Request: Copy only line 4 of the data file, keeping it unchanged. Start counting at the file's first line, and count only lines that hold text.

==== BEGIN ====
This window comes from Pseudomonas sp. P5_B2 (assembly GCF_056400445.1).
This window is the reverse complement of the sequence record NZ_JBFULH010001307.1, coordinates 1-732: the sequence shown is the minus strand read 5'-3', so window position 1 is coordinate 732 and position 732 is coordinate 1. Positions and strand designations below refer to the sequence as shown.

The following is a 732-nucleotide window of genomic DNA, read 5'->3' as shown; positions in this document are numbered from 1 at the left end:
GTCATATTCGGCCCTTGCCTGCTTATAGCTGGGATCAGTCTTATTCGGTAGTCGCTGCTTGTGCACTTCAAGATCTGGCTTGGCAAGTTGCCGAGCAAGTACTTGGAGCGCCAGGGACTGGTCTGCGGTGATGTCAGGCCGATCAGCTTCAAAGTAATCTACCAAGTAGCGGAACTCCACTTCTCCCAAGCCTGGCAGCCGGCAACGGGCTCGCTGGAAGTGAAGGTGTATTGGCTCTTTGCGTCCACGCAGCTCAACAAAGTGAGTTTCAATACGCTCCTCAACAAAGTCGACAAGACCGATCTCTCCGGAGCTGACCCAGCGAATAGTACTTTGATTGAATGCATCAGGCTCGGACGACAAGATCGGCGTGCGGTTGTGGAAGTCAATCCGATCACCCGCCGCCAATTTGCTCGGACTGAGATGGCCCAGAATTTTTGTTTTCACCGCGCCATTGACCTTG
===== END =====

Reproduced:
GTCATATTCGGCCCTTGCCTGCTTATAGCTGGGATCAGTCTTATTCGGTAGTCGCTGCTTGTGCACTTCAAGATCTGGCTTGGCAAGTTGCCGAGCAAGTACTTGGAGCGCCAGGGACTGGTCTGCGGTGATGTCAGGCCGATCAGCTTCAAAGTAATCTACCAAGTAGCGGAACTCCACTTCTCCCAAGCCTGGCAGCCGGCAACGGGCTCGCTGGAAGTGAAGGTGTATTGGCTCTTTGCGTCCACGCAGCTCAACAAAGTGAGTTTCAATACGCTCCTCAACAAAGTCGACAAGACCGATCTCTCCGGAGCTGACCCAGCGAATAGTACTTTGATTGAATGCATCAGGCTCGGACGACAAGATCGGCGTGCGGTTGTGGAAGTCAATCCGATCACCCGCCGCCAATTTGCTCGGACTGAGATGGCCCAGAATTTTTGTTTTCACCGCGCCATTGACCTTG